What happened in South West Africa and its people was horrific. But while the acting in the play is phenomenal, somehow the plight of the country gets lost amidst the device used to tell its story—the thought process. We’re actually watching the thinking that goes into putting on a play…we get to see what normally goes on behind closed doors, before we get the final product on stage. For me, as an audience member, that became more interesting. How does an actor get into character? Do they take the work home with them? Do feelings linger? How do actors make the characters real to themselves? “We Are Proud to Present” showcases all these questions and this is the part of the play I found utterly fascinating, even though that wasn’t supposed to be my takeaway, I am sure. Adding to my conundrum was the ending. To be honest, I didn’t understand the change in the actors and in talking to other audience members…they didn’t either.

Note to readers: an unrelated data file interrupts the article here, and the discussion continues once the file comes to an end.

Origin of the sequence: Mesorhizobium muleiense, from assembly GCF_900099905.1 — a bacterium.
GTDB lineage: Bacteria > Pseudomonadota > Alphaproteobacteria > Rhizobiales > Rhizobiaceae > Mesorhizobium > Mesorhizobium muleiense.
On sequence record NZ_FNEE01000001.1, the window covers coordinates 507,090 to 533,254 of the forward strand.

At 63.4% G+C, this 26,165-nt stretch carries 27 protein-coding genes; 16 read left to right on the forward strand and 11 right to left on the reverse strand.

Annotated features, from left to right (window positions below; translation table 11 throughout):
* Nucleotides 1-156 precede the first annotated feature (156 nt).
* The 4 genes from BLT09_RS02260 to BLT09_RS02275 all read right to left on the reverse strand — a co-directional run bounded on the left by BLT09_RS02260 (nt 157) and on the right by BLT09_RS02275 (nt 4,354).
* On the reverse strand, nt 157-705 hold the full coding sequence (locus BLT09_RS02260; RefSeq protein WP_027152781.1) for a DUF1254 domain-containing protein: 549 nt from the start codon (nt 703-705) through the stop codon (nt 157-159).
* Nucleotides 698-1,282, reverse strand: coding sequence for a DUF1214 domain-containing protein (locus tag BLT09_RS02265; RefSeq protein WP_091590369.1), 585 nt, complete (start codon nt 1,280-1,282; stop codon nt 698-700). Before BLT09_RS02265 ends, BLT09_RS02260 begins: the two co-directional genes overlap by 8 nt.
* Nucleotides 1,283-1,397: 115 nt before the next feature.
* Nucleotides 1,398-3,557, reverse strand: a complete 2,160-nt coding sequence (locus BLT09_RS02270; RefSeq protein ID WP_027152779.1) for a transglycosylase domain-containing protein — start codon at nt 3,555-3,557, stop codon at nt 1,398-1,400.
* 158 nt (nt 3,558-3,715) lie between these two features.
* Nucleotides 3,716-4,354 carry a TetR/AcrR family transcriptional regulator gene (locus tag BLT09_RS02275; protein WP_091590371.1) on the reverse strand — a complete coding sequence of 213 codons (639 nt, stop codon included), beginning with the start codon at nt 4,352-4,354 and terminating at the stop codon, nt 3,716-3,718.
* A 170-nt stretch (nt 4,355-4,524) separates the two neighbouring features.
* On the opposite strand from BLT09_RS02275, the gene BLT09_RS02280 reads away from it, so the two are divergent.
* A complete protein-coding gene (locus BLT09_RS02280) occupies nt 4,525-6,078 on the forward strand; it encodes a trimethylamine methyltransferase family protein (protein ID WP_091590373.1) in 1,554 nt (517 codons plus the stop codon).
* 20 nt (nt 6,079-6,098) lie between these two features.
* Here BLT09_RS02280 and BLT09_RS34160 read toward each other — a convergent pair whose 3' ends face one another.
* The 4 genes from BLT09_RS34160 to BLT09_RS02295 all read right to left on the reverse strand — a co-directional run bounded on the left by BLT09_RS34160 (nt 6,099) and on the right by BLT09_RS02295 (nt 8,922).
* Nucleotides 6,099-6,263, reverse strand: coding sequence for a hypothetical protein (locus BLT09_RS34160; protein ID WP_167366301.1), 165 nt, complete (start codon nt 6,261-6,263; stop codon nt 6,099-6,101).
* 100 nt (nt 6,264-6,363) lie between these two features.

Each actor gets his or her chance to shine and all are terrific. Dawn Ursula seems to be the director/actor for the play within the play and is wonderful. She has the most expressive face and voice and “We Are Proud to Present” showcases her talent. Holly Twyford is wonderful when playing Sarah. Joe Isenberg and Andreu Honeycutt are ferociously and scarily brilliant as the younger male actors and Michael Anthony Williams and Peter Howard are both great as the voices of reason throughout the play.

As one has come to expect from a Woolly Mammoth production, the set design from Misha Kachman, while sparse, is outstanding and works beautifully.  Meghan E. Healey’s costumes are also spot-on.